According to the National Household Survey on Drug Abuse, an estimated 49,000 Delaware residents—about 7.8 percent of the population— reportedly abused illicit drugs in the past month in 1999. Of those who reported abusing drugs in the past month, approximately 57 percent were 25 years of age and under. According to the Treatment Episode Data Set (TEDS), in 1999 Delaware ranked fourteenth nationally in the total number of drug-related addiction treatment admissions per 100,000. The state recorded the fourth highest rate of cocaine-related drug rehab admissions and fifth highest rate of heroin-related addiction treatment admissions per 100,000 residents in the nation in 1999.

According to the state Division of Alcoholism, Drug Abuse and Mental Health, the number of alcohol and drug-related drug rehab admissions increased from 6,842 in 1995 to 7,789 in 2000, primarily because of an increase in the number of heroin and marijuana-related addiction treatment admissions. According to Federal-wide Drug Seizure System (FDSS) data, the amount of cocaine seized in FY2000 declined substantially from that seized in FY1998 when the highest amount was recorded. Marijuana seizures in FY2000 declined substantially from the peak year of FY1997. The amount of heroin seized between FY1995 and FY2000 was nominal clearly pointing out what should be commonly and easily known; drug rehab programs must be implemented in larger numbers to overcome this horrendous problem.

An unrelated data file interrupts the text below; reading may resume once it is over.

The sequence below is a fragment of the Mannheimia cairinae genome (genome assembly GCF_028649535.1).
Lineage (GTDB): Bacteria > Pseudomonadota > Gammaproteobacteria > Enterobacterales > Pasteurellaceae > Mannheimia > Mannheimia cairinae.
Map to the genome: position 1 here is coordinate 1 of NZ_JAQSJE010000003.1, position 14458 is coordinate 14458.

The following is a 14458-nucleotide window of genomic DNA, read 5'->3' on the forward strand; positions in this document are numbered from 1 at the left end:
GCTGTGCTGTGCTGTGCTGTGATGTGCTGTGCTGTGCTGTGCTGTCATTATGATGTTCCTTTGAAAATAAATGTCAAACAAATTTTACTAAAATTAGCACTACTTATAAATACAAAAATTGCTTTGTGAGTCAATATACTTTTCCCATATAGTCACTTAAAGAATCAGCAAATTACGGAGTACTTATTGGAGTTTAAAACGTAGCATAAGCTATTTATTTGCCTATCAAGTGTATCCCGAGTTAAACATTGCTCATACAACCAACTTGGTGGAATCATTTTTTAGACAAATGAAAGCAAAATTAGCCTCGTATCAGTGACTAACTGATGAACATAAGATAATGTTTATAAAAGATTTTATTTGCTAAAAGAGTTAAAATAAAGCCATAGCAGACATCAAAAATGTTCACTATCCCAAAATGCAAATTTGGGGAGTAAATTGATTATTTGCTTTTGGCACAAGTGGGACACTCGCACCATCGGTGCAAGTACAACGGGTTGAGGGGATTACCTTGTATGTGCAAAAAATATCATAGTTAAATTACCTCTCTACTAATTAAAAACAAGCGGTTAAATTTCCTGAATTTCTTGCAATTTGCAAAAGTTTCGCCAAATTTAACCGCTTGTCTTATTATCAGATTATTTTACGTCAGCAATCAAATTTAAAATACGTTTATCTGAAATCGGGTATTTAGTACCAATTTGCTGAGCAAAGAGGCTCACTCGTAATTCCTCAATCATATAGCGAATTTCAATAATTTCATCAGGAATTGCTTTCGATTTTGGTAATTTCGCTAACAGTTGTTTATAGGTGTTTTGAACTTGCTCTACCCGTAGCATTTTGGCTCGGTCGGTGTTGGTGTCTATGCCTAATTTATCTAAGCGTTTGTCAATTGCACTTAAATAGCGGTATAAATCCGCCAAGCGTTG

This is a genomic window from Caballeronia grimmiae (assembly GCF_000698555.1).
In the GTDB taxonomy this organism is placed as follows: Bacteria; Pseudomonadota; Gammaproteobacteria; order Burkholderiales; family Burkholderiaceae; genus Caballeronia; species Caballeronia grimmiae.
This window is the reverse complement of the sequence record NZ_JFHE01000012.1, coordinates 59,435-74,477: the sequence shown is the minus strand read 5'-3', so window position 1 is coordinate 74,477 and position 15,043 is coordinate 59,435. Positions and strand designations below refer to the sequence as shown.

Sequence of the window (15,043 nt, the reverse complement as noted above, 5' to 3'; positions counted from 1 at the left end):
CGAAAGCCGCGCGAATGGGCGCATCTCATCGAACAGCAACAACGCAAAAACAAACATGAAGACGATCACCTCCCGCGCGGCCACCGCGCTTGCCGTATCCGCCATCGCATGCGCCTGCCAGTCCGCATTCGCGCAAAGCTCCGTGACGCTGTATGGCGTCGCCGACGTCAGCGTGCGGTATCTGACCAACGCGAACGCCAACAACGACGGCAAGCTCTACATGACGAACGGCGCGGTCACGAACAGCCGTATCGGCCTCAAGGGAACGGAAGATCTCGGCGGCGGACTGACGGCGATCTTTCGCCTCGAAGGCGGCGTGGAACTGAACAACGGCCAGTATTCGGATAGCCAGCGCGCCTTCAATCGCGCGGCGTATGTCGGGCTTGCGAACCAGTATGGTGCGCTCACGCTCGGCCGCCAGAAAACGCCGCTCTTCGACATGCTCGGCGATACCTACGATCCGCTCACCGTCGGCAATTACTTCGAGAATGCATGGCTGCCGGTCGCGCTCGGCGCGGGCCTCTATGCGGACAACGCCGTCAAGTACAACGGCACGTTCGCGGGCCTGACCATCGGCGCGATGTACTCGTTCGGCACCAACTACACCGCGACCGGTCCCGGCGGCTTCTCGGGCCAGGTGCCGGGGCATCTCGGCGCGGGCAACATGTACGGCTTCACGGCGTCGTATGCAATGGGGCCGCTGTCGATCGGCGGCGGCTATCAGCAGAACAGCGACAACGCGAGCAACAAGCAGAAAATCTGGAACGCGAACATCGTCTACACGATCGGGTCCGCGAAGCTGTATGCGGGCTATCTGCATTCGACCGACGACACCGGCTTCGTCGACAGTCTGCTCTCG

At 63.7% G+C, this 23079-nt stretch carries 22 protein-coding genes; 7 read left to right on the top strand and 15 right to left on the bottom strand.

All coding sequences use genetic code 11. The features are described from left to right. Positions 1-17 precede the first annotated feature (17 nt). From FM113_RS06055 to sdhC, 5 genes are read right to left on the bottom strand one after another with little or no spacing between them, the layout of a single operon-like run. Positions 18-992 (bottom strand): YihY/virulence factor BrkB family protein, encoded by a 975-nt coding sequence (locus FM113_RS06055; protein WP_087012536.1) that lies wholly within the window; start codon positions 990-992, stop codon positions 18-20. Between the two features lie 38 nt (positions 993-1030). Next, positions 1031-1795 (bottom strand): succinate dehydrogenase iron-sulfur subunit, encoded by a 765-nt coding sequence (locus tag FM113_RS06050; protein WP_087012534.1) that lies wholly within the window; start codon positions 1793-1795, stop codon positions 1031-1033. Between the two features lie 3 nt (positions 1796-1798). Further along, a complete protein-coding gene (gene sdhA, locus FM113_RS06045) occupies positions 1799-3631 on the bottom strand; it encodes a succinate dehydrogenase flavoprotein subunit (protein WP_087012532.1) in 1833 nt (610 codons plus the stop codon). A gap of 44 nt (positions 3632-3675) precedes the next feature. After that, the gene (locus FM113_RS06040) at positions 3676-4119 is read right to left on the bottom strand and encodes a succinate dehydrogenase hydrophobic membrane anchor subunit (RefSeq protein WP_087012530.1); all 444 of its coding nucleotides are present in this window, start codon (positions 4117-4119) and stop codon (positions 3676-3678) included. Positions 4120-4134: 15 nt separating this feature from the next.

The financial impact of substance abuse on the government of Delaware is significant not counting Delaware drug rehab and Delaware addiction treatment programs. Delaware spent $500 per person in 1998 on substance abuse-related drug rehab and other services, third in the nation behind Washington, D.C., and Alaska, according to the National Center on Addiction and Substance Abuse at Columbia University. In 1998 the state spent over $367 million on substance abuse-related programs and services including justice, education, health, child-family assistance, mental health-developmental disabilities, and public safety and of course addiction treatment. This figure amounted to over 10 percent of the total expenditures for the state.

When adding the cost of lost productivity and nongovernmental expenses by private social services, estimates for total substance abuse-related costs are even higher and more profoundly highlight the desperate need for additional drug rehab facilities and access to them now.

Drug Abuse and Addiction Treatment Centers

Drug Situation: Due to its geographical proximity to Philadelphia, Newark, and New York, Delaware continues as the ideal transshipment location for drugs. Dominican distributors from Philadelphia and New York City are moving into Wilmington, Delaware, to distribute large quantities of heroin and cocaine. This movement to Wilmington is attributed to the perception of a lesser law enforcement presence in Wilmington compared to Philadelphia and New York.


drug rehabdata resource - Drug-violation arrests DEA Mobile Enforcement Teams: This cooperative program with state and local law enforcement counterparts was conceived in 1995 in response to the overwhelming problem of drug-related violent crime in towns and cities across the nation. There have been 348 deployments completed resulting in 14,794 arrests of violent drug criminals as of June 2002. There have been two MET deployments in the State of Delaware since the inception of the program– both in Wilmington. These deployments resulted in 110 arrests and the seizure of 1 pound of cocaine, 3.3 pounds of crack cocaine, 1.1 pounds of heroin, and 44.5 pounds of marijuana. Also seized were 17 firearms, 4 vehicles, and over $8,500 in U.S. currency and property.

More Drug Rehab Centers are Needed:

In order to effective handle the drug addiction problem in Delaware as in most states, and to help those addicted become productive community members, more drug addiction treatment is necessary .

Information provided by DEA.gov